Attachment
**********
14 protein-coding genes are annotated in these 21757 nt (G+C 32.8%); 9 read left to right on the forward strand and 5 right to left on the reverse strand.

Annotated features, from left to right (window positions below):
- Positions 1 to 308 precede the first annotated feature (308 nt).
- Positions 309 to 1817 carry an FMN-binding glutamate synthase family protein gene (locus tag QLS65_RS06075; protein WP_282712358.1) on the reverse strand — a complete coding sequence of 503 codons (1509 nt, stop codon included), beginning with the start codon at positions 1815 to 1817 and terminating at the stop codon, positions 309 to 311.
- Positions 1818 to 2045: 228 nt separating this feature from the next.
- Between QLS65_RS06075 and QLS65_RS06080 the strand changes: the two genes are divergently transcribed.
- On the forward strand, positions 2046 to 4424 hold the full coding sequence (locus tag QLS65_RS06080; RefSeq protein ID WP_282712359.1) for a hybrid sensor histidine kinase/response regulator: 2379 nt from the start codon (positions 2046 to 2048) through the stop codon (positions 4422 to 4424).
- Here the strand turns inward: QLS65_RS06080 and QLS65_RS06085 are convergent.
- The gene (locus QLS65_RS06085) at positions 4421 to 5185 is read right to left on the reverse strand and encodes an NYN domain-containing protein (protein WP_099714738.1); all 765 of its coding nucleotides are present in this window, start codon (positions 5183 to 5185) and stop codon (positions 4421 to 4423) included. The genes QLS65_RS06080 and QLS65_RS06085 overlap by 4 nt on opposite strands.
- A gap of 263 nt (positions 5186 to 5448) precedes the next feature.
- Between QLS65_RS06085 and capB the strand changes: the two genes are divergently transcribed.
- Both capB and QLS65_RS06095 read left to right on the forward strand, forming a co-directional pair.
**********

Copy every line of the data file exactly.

14 protein-coding genes are annotated in these 21757 nt (G+C 32.8%); 9 read left to right on the forward strand and 5 right to left on the reverse strand.

Annotated features, from left to right (window positions below):
- Positions 1 to 308 precede the first annotated feature (308 nt).
- Positions 309 to 1817 carry an FMN-binding glutamate synthase family protein gene (locus tag QLS65_RS06075; protein WP_282712358.1) on the reverse strand — a complete coding sequence of 503 codons (1509 nt, stop codon included), beginning with the start codon at positions 1815 to 1817 and terminating at the stop codon, positions 309 to 311.
- Positions 1818 to 2045: 228 nt separating this feature from the next.
- Between QLS65_RS06075 and QLS65_RS06080 the strand changes: the two genes are divergently transcribed.
- On the forward strand, positions 2046 to 4424 hold the full coding sequence (locus tag QLS65_RS06080; RefSeq protein ID WP_282712359.1) for a hybrid sensor histidine kinase/response regulator: 2379 nt from the start codon (positions 2046 to 2048) through the stop codon (positions 4422 to 4424).
- Here the strand turns inward: QLS65_RS06080 and QLS65_RS06085 are convergent.
- The gene (locus QLS65_RS06085) at positions 4421 to 5185 is read right to left on the reverse strand and encodes an NYN domain-containing protein (protein WP_099714738.1); all 765 of its coding nucleotides are present in this window, start codon (positions 5183 to 5185) and stop codon (positions 4421 to 4423) included. The genes QLS65_RS06080 and QLS65_RS06085 overlap by 4 nt on opposite strands.
- A gap of 263 nt (positions 5186 to 5448) precedes the next feature.
- Between QLS65_RS06085 and capB the strand changes: the two genes are divergently transcribed.
- Both capB and QLS65_RS06095 read left to right on the forward strand, forming a co-directional pair.